Gryffon Publications, 1986.
First edition 1951; second edition 1973.
Hardback; 160 x 220 mm; dark green boards with gold titles on spine; xiv & 146 pages. Original unclipped dust jacket. Twenty-three illustrations in monochrome.
The book is in very good condition. The binding is sound. The top edge of the dust jacket is bumped. One corner of the photograph pasted on to the front of the jacket is raised, and very slightly pulling away at one spot on one edge. The Times obituary of Norman Jewson, 1975, has been tipped in and partially pasted to the recto of the front free endpaper.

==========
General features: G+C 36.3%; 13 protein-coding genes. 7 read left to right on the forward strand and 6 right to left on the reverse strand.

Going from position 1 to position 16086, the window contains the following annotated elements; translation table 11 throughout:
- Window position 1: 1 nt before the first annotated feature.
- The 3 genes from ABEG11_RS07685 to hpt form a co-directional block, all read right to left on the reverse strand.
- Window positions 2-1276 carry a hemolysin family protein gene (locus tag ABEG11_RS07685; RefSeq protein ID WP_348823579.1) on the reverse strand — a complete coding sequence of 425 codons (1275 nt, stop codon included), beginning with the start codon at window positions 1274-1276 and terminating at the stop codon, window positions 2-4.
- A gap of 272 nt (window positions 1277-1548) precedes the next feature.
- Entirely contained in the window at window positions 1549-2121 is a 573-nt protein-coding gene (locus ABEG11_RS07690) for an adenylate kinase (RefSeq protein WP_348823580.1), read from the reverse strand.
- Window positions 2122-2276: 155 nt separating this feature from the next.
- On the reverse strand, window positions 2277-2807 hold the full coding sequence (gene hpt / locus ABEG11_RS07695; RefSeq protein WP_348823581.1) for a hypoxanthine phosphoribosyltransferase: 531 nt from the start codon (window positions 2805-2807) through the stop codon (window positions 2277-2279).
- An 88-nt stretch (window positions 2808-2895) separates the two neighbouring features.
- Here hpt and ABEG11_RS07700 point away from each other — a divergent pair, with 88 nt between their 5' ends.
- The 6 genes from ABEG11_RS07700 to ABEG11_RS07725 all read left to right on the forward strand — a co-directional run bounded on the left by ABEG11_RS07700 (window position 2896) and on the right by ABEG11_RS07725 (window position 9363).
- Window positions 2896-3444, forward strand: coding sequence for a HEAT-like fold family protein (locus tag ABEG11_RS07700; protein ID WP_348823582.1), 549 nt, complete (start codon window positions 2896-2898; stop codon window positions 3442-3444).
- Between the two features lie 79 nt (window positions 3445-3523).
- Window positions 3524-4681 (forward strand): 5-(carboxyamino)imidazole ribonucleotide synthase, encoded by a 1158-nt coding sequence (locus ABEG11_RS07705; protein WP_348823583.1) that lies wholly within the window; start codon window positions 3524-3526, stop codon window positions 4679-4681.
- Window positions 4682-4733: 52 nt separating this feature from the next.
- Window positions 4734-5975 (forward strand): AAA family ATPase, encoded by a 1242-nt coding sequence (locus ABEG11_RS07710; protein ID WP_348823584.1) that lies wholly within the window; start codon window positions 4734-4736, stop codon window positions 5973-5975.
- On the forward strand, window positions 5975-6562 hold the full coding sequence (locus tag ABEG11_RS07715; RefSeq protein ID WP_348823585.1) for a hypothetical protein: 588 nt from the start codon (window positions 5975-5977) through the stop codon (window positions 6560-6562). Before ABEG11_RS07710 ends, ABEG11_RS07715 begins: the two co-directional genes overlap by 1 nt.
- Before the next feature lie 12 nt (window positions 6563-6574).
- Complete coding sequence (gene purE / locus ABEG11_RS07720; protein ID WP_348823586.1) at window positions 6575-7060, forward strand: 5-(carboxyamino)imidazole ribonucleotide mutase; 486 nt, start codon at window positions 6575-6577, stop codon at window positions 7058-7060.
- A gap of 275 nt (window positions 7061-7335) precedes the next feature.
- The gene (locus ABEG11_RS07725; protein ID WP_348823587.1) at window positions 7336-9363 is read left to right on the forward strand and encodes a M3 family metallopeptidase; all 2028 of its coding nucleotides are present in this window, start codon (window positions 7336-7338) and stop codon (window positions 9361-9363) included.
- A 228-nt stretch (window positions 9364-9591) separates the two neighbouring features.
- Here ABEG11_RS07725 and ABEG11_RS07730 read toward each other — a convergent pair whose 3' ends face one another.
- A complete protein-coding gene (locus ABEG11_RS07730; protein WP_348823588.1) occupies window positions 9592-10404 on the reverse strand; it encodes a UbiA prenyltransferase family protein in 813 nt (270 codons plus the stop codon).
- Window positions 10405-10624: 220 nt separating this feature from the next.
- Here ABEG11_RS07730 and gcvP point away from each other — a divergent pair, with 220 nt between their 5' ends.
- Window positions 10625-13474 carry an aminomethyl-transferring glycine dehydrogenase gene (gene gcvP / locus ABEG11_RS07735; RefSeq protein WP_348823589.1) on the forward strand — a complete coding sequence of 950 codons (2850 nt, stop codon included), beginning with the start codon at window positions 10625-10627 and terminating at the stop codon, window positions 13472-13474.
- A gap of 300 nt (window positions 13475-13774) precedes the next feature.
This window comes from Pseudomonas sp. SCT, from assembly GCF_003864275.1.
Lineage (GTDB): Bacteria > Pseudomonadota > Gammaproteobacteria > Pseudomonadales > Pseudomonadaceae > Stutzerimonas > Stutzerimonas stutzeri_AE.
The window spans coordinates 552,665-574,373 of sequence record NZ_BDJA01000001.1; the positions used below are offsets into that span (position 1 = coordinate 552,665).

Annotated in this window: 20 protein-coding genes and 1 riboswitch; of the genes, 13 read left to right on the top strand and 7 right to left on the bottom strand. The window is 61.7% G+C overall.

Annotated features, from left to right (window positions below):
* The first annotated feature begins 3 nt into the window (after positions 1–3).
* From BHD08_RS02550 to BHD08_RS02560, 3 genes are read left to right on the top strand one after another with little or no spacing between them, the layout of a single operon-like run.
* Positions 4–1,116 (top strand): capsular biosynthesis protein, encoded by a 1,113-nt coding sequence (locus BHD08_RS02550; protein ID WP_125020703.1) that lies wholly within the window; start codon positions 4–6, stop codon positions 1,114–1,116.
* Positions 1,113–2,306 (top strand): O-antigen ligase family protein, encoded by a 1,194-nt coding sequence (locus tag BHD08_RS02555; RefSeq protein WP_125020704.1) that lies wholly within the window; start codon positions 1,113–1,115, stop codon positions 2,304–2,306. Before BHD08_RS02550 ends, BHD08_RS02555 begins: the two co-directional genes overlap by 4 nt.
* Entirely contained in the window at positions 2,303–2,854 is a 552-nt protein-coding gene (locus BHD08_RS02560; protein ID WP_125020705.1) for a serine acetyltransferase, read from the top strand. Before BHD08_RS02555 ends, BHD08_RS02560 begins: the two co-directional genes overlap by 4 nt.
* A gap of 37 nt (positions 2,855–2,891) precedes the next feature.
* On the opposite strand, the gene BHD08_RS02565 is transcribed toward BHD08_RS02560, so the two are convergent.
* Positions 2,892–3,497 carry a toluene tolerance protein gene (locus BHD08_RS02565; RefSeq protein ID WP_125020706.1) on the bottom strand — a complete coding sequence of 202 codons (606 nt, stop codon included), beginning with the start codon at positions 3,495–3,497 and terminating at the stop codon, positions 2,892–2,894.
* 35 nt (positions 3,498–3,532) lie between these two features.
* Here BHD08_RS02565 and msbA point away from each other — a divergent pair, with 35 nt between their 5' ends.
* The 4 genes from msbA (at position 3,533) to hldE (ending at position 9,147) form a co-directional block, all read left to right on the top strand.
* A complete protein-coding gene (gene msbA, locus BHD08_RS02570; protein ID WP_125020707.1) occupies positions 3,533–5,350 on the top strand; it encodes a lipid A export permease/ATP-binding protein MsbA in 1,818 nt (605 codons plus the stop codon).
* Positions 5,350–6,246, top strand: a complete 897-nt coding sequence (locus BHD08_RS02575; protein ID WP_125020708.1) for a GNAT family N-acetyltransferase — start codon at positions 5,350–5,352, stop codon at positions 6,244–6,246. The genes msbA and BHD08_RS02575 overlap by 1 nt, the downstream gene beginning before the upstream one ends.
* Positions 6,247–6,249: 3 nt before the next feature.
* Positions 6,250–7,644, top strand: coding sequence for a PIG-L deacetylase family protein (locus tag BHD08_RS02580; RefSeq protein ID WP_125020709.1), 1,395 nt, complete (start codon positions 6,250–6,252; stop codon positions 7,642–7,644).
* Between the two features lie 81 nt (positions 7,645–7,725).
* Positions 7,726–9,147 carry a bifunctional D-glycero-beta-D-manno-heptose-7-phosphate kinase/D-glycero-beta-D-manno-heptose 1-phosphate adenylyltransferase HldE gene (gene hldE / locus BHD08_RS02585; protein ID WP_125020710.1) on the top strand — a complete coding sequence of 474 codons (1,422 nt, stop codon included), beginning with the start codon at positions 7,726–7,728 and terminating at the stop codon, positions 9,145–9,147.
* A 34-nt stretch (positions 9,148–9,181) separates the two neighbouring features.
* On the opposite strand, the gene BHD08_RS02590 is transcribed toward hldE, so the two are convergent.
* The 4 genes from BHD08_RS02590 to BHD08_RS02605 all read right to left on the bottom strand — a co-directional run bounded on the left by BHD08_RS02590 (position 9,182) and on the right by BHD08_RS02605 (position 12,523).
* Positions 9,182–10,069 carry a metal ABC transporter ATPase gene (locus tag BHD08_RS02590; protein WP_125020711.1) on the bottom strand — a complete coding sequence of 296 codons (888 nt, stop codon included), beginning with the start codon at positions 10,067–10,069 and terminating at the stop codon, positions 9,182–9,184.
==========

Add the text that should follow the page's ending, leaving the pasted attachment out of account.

Norman Jewson (1884 – 1975) was an English architect-craftsman of the Arts and Crafts movement, who practised in the Cotswolds. He was a distinguished, younger member of the group which had settled in Sapperton, Gloucestershire, a village in rural southwest England, under the influence of Ernest Gimson. Surviving into old age, he brought their ideas and working methods into the second half of the 20th century. His book of reminiscences has become established as a minor classic of the English Arts and Crafts movement. His repair of the Tudor Owlpen Manor in 1925–26 is often regarded as his most representative and successful work. Jewson describes, in his autobiographical reminiscences, By Chance I did Rove, how, having finished his apprenticeship in 1907, he set out with a donkey and trap on a sketching tour in the Cotswolds, ‘a part of the country little known at that time’. He had no idea that he would stay there for the rest of his life.